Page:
The tobacco industry’s manipulation of the science and the US court system began in the 1950s. In 1981, Japanese researcher Takeshi Hirayama definitively established the link between cancer and second hand smoke. Every year that passed added to the death toll in America. Why the lag time? One reason was that the tobacco industry had hired product defense firms that specialized in one product: doubt. If you can define the parameters of a scientific study that you pay for, it turns out there is quite a good chance the scientists you have hired will reach a conclusion that supports your position. Cell phone companies have hired, literally, some of the same supporting cast used by the tobacco industry.
In May 2014, tobacco scientist Peter Valberg of product defense firm Gradient testified in Worcester, Massachusetts, to the Worcester Zoning Board of Appeals about the safety of National Grid’s smart meter pilot program. Smart meters are two-way RF transmission devices that the Massachusetts Department of Public Utilities issued an order for utility companies to install on June 12, 2014. The DPU relied on Valberg’s testimony in their assessment that the radiation emitted from smart meters was safe because it is below FCC limits. A fraud complaint was filed with the Massachusetts Attorney General’s office against the DPU in March.
It turns out our electric meter was installed in the late 90s already equipped to pulse RF radiation every couple of seconds from the meter to the street. I called our electric company and told them that radiation made my wife sick and asked that they pull in to our driveway as they drive by and read the meter in person. I was told this was not possible. I suggested that we could simply shield the meter and they could lift the shielding off to take the readings. But this, they warned, would lead to potentially more expensive “estimated readings” when their truck got back to headquarters without a reading from our meter.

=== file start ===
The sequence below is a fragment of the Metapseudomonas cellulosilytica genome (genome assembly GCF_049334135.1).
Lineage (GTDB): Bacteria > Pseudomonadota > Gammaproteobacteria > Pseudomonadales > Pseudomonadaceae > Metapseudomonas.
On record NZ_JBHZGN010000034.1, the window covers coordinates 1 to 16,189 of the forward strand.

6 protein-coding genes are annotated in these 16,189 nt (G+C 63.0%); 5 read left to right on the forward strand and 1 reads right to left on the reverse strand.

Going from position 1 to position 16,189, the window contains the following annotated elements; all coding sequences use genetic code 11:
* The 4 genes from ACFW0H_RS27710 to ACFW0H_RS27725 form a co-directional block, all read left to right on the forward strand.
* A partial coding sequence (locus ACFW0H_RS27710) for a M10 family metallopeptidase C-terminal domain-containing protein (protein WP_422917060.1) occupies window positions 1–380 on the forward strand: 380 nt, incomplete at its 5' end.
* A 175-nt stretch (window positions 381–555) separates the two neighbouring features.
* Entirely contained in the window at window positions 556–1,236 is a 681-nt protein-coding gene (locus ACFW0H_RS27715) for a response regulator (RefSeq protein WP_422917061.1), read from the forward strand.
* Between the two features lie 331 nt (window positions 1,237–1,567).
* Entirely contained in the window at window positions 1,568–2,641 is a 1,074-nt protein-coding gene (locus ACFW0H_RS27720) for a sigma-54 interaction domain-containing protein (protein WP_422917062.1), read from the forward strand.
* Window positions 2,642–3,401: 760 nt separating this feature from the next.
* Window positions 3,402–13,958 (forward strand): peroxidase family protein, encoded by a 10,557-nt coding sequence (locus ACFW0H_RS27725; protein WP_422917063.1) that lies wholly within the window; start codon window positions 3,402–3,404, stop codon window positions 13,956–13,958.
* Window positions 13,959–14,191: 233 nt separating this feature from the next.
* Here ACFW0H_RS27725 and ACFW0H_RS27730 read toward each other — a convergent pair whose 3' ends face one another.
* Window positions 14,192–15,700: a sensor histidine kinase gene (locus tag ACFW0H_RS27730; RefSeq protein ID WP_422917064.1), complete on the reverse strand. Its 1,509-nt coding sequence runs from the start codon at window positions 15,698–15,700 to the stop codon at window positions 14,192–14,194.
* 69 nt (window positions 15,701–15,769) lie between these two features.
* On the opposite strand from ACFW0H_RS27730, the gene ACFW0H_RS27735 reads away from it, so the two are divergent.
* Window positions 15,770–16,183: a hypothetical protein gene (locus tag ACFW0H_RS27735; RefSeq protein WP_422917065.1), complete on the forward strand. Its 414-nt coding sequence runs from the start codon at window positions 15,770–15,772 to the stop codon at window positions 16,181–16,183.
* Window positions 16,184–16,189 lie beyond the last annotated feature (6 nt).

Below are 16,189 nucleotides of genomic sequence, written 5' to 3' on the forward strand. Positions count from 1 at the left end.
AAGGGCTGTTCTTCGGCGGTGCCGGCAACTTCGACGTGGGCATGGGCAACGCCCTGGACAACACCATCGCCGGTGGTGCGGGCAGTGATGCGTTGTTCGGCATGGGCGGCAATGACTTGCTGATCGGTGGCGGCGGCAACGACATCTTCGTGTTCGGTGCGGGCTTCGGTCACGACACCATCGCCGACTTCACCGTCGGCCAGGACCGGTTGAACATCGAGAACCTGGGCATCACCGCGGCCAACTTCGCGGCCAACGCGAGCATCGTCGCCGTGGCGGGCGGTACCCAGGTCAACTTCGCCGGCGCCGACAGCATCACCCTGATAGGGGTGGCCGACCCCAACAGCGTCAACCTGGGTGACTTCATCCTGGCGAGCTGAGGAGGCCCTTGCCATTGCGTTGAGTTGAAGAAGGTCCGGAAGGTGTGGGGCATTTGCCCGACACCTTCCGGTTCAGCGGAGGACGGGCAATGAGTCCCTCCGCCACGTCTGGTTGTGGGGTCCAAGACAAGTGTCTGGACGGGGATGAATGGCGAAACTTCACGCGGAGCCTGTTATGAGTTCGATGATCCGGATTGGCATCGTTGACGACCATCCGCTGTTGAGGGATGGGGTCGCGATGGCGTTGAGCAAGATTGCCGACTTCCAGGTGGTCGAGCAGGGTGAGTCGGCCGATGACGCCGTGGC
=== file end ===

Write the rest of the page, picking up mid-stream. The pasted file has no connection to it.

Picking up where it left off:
Telecom Companies Hold A Legislative Trump Card
Between 1994 and 1998, telecom companies made nearly $12 million in campaign contributions to members of Congress. In 1996, they helped write the Telecommunications Act, which stipulates that “no state or local government…may regulate the placement, construction and modification of personal wireless facilities on the basis of the environmental effects of radio frequency emissions to the extent that such facilities comply with the [Federal Communication Commission’s] regulations concerning such emissions.”
This provision stripped my town’s zoning board of appeals, not to mention every US individual and local and state government, of the ability to say “no” to a cell tower proposal on the basis of health concerns. The result is that although the now more than 15,000 independent studies demonstrating health risks may be mentioned during the hearing process, the tower AT&T proposed on our road had to be denied on some other grounds, like its proximity to a road designated as a scenic byway or perhaps the average of 15 percent drop in property value for those unfortunate enough to live next to it.